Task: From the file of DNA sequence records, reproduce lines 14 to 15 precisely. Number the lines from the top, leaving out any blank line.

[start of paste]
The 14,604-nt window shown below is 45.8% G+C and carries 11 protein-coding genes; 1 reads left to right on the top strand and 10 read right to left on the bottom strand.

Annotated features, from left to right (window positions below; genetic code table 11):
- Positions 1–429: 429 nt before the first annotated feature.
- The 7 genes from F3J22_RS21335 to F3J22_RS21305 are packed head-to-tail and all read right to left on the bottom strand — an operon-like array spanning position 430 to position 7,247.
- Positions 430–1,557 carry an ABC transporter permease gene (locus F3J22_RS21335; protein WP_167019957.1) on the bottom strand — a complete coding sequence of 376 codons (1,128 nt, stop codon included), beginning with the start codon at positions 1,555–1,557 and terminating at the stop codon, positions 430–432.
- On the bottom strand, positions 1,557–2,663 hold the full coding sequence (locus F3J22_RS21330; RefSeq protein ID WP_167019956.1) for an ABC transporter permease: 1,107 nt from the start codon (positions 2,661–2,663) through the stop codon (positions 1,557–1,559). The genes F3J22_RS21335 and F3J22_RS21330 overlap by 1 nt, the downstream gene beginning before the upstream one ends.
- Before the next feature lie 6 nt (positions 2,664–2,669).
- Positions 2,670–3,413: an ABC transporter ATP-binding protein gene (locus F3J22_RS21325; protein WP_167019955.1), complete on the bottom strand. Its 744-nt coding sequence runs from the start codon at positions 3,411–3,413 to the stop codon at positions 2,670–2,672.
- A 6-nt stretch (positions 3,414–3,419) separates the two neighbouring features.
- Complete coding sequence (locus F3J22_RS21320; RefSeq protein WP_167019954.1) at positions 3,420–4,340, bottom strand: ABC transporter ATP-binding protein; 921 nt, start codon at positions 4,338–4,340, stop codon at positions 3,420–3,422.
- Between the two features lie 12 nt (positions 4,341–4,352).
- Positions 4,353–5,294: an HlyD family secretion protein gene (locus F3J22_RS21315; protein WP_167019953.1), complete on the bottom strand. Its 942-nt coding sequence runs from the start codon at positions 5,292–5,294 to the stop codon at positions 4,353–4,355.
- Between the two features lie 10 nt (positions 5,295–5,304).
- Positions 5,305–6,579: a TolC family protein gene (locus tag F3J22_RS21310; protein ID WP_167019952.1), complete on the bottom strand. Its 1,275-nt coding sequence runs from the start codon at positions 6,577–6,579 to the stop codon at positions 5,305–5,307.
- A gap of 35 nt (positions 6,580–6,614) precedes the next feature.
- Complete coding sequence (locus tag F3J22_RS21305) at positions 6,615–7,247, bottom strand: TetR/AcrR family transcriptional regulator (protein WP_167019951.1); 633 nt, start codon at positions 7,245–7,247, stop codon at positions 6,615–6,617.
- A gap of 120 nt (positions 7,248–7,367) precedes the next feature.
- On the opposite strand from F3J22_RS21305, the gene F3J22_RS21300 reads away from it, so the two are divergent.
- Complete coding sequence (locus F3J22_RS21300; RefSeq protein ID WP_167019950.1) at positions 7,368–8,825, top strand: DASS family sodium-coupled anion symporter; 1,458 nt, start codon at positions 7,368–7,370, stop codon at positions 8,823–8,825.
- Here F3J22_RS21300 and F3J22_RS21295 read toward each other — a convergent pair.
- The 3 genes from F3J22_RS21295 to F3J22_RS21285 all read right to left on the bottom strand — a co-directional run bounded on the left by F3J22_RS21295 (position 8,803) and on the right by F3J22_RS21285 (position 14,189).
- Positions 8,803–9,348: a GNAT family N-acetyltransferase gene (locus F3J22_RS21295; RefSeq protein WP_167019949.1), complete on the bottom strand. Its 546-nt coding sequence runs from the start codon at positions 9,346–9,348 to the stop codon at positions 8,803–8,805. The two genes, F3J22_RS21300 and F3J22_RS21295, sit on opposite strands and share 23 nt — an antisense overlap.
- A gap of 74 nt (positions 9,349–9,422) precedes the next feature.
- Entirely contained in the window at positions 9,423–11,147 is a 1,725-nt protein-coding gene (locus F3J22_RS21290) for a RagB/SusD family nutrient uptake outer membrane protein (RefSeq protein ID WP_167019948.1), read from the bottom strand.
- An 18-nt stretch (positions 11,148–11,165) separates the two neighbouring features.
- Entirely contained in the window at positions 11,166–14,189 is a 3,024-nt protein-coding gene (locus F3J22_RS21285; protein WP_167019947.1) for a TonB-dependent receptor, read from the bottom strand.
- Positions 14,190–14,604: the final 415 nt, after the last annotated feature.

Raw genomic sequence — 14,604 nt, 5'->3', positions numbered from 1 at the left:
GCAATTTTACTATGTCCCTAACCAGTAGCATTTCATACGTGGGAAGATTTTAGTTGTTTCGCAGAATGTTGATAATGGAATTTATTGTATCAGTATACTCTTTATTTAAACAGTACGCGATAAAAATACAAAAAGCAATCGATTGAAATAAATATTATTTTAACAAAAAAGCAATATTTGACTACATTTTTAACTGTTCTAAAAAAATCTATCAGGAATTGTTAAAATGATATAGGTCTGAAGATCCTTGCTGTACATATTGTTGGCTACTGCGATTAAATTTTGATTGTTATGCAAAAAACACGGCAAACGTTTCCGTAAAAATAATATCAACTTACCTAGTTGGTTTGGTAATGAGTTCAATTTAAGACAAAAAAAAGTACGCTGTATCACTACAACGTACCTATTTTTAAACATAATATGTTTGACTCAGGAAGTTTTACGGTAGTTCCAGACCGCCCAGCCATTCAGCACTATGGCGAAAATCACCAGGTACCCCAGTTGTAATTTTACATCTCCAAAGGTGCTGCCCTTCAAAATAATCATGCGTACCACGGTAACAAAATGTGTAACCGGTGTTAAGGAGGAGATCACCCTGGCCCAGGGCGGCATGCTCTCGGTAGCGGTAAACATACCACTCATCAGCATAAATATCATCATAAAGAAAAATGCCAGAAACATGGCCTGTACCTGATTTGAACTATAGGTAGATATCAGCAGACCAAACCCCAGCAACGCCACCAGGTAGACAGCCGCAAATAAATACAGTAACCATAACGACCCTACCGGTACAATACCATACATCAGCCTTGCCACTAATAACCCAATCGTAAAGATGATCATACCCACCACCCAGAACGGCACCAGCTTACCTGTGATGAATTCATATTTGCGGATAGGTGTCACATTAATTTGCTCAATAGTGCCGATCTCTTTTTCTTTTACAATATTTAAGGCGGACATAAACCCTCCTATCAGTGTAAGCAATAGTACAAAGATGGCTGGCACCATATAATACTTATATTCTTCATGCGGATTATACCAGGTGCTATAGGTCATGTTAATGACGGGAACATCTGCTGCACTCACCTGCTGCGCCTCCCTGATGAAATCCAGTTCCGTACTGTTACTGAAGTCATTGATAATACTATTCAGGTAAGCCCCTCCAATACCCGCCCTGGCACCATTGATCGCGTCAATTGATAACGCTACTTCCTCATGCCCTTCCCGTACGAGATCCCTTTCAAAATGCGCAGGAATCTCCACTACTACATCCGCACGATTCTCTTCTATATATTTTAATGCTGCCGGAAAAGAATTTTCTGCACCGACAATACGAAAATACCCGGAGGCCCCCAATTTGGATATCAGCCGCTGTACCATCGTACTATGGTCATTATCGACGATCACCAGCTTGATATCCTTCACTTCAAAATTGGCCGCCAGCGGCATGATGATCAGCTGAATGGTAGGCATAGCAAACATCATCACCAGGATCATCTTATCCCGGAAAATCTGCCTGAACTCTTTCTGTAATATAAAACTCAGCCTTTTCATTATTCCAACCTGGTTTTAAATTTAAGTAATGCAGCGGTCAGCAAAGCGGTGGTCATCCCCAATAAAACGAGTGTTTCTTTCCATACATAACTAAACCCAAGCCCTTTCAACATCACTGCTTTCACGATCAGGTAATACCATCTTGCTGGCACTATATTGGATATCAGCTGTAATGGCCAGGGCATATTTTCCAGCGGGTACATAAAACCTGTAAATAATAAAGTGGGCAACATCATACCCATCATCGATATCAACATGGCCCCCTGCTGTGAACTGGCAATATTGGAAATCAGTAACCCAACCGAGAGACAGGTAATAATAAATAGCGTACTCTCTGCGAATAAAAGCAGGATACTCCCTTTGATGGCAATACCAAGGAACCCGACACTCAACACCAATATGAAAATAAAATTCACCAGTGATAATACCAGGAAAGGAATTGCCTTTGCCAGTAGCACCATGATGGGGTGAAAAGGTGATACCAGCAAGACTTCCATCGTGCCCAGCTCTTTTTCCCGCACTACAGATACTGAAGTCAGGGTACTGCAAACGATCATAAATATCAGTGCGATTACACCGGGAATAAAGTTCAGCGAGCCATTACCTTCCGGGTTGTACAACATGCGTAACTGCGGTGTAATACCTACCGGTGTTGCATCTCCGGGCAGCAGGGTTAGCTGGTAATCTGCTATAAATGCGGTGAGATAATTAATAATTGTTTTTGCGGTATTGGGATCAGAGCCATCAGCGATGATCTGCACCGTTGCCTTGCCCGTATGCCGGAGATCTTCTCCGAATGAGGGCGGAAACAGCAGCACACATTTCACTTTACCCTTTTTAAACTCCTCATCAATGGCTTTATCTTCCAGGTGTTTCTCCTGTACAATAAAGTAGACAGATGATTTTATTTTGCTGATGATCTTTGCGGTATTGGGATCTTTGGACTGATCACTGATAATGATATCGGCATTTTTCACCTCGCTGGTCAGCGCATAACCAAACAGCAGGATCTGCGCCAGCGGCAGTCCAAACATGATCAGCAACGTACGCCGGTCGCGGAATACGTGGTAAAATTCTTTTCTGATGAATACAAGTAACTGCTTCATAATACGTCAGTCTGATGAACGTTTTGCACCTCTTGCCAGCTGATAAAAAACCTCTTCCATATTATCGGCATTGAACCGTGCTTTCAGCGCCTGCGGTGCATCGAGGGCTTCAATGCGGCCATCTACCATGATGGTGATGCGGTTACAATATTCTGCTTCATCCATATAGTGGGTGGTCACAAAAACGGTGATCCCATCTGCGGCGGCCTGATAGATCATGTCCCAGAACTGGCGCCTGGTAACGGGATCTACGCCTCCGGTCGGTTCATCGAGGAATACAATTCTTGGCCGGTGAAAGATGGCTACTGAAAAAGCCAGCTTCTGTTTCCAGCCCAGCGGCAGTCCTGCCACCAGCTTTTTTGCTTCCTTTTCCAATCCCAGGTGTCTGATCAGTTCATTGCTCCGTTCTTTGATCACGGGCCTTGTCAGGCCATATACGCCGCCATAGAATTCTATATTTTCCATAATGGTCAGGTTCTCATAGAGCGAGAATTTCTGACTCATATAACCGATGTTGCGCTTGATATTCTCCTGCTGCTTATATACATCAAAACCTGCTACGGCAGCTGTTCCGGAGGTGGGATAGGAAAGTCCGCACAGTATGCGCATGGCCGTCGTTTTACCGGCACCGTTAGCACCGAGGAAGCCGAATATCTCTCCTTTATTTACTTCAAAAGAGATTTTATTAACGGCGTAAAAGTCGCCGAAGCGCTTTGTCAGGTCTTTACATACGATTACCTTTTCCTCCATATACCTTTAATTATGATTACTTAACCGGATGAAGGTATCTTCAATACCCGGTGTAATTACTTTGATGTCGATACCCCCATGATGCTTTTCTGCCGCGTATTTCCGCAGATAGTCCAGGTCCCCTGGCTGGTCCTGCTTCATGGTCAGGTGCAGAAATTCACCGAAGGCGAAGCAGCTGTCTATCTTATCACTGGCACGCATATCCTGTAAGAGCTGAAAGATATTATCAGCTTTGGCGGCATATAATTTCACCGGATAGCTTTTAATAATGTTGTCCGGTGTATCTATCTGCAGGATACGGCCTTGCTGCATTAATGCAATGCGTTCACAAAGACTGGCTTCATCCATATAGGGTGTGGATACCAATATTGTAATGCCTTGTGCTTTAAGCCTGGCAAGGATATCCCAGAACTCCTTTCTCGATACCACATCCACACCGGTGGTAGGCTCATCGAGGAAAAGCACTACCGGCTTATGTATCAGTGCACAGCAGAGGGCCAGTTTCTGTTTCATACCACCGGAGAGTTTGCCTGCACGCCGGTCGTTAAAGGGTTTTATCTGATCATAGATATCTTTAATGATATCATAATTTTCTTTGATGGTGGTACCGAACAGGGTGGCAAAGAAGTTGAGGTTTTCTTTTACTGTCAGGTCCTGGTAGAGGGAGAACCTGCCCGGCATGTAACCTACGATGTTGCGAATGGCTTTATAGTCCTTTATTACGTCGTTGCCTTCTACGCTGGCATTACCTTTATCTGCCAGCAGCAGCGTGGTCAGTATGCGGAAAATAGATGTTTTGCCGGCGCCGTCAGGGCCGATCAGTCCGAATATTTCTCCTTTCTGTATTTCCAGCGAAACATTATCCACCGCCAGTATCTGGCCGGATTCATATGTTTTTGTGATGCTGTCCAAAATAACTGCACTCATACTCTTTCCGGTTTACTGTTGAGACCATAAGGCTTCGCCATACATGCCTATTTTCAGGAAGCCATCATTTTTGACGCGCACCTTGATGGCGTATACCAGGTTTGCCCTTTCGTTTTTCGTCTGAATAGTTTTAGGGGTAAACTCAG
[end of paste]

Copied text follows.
- Positions 5,305–6,579: a TolC family protein gene (locus tag F3J22_RS21310; protein ID WP_167019952.1), complete on the bottom strand. Its 1,275-nt coding sequence runs from the start codon at positions 6,577–6,579 to the stop codon at positions 5,305–5,307.
- A gap of 35 nt (positions 6,580–6,614) precedes the next feature.